The history of the failed expectations in popular preaching is causing many to begin grasping at prophetic straws.

The history of failed predictions and projections by the Prophecy Industry has left many of its proponents holding an empty bag. Dispensationalism has a significant problem. Not only has it predicted the return of Jesus within a “biblical generation” of modern Israel’s founding in 1948, but also a long list of related events that must precede it, none of which have occurred.

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The legacy of the “Prosperity Gospel” includes the corruption and defamation of the gospel, narcissism, deception, and apostasy.

When I became a Christian, the so-called “Prosperity Gospel” was new and largely restricted to the fringes of the Charismatic Movement. When I heard about it, I assumed such an obvious deception and moneymaking scam would never last, let alone come to dominate the entire movement. Well, so much for my prophetic abilities!

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Is Jesus the “slain Lamb,” or has he become the “roaring” Lion of Judah out to exact vengeance on his enemies?

When certain “super-apostles” began to undermine his teachings, Paul reminded the church that the “serpent beguiled Eve in his craftiness,” and warned against anyone who came “proclaiming another Jesus, whom we did not preach, or a different spirit, or a different gospel.” He pointed to the same Christ that he first proclaimed as the benchmark against which all other versions must be measured.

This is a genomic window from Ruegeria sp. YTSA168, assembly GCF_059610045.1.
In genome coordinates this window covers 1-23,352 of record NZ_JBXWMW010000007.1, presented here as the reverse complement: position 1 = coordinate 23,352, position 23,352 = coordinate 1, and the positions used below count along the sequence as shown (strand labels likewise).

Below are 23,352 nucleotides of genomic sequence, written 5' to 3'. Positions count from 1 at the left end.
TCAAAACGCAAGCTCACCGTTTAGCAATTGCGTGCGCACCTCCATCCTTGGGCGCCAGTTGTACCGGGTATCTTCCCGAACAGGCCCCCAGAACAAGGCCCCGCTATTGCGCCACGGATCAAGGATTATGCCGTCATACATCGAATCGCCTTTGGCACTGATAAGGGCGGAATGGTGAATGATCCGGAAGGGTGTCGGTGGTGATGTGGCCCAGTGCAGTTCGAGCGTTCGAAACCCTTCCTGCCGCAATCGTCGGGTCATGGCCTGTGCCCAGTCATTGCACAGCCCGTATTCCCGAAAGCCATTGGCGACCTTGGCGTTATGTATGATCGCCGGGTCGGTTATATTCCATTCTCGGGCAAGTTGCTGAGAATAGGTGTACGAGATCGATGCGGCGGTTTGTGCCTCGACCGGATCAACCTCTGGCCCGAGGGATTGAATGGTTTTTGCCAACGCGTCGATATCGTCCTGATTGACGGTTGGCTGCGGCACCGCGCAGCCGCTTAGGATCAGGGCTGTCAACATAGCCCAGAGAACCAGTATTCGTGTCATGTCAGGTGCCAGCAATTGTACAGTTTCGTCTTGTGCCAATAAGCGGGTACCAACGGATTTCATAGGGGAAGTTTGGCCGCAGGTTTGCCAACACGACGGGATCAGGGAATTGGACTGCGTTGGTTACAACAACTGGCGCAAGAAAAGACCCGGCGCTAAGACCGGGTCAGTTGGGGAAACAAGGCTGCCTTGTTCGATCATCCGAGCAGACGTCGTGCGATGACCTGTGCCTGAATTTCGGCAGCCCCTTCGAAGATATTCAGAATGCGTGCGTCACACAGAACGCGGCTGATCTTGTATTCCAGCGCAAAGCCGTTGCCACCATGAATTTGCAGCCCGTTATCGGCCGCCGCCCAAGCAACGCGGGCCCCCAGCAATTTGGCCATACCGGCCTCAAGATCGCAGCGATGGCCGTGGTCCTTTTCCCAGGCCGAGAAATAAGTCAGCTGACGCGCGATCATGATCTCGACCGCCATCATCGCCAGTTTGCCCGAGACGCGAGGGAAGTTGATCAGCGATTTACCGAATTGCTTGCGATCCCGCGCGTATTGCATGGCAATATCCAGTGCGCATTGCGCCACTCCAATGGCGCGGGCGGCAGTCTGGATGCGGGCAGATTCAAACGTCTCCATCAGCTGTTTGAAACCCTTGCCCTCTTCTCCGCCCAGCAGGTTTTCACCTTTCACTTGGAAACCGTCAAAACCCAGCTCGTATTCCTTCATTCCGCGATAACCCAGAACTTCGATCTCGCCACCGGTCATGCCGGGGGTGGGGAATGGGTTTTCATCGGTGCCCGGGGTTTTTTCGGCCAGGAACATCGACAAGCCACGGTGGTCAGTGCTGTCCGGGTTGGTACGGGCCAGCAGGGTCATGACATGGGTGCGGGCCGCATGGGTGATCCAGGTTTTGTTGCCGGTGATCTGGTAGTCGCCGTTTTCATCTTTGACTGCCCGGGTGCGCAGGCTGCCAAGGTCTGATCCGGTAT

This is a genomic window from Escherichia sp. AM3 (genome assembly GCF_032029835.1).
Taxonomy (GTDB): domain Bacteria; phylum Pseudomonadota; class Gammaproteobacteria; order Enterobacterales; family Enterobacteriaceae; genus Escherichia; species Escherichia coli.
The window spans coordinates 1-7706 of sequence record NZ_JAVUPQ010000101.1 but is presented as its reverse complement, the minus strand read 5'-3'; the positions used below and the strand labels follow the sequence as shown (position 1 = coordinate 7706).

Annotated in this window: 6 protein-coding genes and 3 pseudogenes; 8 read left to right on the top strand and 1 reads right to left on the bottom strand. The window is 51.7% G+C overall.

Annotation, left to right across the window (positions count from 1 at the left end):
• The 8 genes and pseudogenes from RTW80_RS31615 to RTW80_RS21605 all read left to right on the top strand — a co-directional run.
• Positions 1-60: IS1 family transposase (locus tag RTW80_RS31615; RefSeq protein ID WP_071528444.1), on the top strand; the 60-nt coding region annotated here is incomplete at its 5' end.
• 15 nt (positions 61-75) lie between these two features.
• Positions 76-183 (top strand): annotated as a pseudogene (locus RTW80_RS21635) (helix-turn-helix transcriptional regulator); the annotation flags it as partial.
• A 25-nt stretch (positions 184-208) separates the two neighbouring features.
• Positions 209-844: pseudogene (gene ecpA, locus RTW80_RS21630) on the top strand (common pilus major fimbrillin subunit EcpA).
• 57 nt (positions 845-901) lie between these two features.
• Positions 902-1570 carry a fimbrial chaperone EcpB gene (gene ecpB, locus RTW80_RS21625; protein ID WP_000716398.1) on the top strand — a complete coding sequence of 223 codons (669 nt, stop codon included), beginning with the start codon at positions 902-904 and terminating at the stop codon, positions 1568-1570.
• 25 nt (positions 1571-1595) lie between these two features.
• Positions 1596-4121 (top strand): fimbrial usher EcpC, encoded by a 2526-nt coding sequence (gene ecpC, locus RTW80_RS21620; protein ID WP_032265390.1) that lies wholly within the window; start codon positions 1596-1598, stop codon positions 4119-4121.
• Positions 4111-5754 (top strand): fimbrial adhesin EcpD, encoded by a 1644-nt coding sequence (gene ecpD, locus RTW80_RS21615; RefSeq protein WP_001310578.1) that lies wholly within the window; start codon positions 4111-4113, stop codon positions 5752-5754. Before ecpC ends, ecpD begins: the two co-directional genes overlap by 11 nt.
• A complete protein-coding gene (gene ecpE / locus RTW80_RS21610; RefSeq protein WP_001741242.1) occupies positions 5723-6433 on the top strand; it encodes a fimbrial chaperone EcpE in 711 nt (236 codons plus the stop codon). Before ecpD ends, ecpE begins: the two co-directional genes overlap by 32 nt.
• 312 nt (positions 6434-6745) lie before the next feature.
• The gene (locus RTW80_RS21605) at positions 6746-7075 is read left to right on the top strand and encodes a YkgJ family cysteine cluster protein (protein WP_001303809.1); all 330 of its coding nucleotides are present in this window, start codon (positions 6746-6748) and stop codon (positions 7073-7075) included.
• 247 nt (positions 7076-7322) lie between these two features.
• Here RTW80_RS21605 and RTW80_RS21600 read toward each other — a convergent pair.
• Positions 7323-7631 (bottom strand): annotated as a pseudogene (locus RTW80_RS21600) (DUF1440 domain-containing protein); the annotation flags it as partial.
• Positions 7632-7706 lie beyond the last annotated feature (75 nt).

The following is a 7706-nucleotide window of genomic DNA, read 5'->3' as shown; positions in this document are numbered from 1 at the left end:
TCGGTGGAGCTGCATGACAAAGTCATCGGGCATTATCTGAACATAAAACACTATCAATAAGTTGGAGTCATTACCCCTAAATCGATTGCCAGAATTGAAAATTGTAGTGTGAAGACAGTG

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Just as occurred in Thessalonica, deceivers continue to propagate false information about the imminence of key apocalyptic events.

In the church at Thessalonica, claims that the “Day of the Lord had set in” were disrupting the congregation, and apparently, someone attributed them to Paul (“as if from us”). In response, he warned believers not to be “troubled” by such false expectations, for the “Day of the Lord” will not come before the arrival of the “lawless one” and the “apostasy.”

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The “seven mountains of the culture” belong to Babylon, and God calls His children to come out of her before it is too late.

As a young Christian, I was taught rather consistently that disciples of Jesus must live “separate from the world,” not physically, but morally and spiritually. We are “in the world but not of it,” and our task is to call others to “save themselves from this crooked generation” while there was still time before Jesus returns to judge the world.

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